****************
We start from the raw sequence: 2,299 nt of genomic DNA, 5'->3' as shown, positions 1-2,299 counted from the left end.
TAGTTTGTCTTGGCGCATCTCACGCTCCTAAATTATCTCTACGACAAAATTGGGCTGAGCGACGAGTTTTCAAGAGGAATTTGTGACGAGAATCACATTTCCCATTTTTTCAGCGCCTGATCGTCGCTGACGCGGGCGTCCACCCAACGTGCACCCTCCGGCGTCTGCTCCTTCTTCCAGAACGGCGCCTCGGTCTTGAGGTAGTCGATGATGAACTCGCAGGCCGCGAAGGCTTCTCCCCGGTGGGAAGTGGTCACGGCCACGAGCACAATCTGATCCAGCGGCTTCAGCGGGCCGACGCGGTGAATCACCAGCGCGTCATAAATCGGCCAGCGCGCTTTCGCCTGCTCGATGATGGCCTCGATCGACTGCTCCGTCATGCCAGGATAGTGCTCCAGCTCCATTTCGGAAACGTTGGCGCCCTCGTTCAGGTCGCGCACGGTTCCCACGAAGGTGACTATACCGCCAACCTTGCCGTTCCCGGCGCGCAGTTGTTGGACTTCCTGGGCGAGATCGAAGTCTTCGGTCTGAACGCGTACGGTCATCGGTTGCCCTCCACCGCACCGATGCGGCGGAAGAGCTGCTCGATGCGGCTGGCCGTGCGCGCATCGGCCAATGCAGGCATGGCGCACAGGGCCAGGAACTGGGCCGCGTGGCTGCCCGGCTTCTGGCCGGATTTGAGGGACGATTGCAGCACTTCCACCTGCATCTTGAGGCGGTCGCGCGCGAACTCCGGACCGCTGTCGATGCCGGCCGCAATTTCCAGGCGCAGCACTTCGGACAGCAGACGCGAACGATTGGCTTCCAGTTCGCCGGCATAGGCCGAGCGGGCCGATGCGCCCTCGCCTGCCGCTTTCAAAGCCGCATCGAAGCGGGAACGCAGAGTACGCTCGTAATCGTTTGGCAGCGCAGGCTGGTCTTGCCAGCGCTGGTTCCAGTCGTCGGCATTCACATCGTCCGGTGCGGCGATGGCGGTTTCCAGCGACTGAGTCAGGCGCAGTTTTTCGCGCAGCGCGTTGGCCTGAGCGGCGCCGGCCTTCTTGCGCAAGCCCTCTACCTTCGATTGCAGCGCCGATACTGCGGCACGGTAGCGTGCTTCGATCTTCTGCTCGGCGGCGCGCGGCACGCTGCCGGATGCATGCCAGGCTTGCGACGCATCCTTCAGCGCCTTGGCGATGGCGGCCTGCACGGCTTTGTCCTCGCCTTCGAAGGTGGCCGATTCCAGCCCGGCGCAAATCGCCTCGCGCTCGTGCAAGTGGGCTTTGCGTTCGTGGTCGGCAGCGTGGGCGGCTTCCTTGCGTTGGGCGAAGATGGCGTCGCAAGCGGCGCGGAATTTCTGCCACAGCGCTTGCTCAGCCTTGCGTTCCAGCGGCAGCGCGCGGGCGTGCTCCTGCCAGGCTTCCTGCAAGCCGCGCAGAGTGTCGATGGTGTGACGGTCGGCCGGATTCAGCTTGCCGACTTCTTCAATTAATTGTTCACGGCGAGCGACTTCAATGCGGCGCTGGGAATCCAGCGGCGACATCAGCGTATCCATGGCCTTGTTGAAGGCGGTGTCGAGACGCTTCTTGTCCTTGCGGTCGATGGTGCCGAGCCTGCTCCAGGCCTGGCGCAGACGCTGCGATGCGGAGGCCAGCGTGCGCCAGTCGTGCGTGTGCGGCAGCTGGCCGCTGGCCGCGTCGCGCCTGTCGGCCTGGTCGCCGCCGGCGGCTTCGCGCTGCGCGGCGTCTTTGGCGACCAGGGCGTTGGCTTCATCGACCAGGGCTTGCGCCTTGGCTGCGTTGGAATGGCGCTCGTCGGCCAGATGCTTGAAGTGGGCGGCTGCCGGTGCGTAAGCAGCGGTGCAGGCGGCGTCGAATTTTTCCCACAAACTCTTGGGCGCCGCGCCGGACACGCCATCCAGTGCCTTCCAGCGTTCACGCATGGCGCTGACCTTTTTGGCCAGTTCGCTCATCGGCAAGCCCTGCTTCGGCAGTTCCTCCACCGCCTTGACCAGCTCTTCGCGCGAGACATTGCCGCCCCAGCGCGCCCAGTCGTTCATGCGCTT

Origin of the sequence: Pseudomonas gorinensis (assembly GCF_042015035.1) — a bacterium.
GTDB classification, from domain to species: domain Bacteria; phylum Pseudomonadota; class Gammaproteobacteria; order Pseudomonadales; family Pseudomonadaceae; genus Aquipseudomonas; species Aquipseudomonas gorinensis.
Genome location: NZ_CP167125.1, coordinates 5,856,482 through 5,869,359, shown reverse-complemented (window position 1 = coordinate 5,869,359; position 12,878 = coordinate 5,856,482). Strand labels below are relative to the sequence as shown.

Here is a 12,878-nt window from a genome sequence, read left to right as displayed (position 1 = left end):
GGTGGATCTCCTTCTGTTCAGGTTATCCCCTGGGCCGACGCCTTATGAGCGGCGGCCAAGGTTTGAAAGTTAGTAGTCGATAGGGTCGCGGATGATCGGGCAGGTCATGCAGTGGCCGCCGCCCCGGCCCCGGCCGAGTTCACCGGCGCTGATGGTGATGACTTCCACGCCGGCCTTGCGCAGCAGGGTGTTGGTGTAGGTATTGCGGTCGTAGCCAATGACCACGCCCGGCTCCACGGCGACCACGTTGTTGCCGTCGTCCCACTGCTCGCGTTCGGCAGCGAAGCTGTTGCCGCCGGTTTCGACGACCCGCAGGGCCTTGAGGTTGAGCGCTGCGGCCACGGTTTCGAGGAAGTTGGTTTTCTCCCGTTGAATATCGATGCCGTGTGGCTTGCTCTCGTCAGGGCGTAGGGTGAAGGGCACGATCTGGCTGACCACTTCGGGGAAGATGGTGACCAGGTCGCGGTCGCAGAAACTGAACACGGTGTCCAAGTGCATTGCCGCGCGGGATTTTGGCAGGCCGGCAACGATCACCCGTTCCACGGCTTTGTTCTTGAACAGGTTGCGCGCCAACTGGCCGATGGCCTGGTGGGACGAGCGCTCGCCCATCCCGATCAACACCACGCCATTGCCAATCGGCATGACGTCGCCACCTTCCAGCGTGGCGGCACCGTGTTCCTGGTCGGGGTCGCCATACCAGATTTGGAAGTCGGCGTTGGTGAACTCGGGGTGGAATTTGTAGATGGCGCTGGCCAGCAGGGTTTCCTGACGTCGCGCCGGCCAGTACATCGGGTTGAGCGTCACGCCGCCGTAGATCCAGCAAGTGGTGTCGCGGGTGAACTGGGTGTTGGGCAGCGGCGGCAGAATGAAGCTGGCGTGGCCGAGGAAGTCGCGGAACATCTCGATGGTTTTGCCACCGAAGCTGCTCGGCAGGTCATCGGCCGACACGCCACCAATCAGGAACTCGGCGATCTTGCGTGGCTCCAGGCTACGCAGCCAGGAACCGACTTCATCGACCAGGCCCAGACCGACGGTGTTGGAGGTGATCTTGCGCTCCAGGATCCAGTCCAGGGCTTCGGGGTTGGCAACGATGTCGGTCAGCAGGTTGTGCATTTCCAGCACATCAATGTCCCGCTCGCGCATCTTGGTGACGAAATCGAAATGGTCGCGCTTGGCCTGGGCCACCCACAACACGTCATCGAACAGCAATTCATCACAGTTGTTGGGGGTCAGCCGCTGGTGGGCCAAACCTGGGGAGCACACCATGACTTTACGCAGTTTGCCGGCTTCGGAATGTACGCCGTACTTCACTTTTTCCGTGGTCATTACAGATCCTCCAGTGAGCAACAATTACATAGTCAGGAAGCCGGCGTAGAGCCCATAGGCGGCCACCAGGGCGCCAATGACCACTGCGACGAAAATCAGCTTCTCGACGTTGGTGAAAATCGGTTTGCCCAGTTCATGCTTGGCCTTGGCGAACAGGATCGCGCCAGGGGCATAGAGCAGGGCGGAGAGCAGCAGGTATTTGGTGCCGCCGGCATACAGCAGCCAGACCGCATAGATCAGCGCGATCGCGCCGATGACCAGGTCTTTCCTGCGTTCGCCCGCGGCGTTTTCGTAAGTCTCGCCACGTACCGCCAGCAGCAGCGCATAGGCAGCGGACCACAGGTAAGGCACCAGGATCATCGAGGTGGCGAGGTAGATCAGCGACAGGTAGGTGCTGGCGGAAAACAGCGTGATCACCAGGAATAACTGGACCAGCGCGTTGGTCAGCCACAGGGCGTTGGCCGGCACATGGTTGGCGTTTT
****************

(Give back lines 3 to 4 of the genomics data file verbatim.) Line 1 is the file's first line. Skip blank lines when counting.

Origin of the sequence: Pseudomonas gorinensis (assembly GCF_042015035.1) — a bacterium.
GTDB classification, from domain to species: domain Bacteria; phylum Pseudomonadota; class Gammaproteobacteria; order Pseudomonadales; family Pseudomonadaceae; genus Aquipseudomonas; species Aquipseudomonas gorinensis.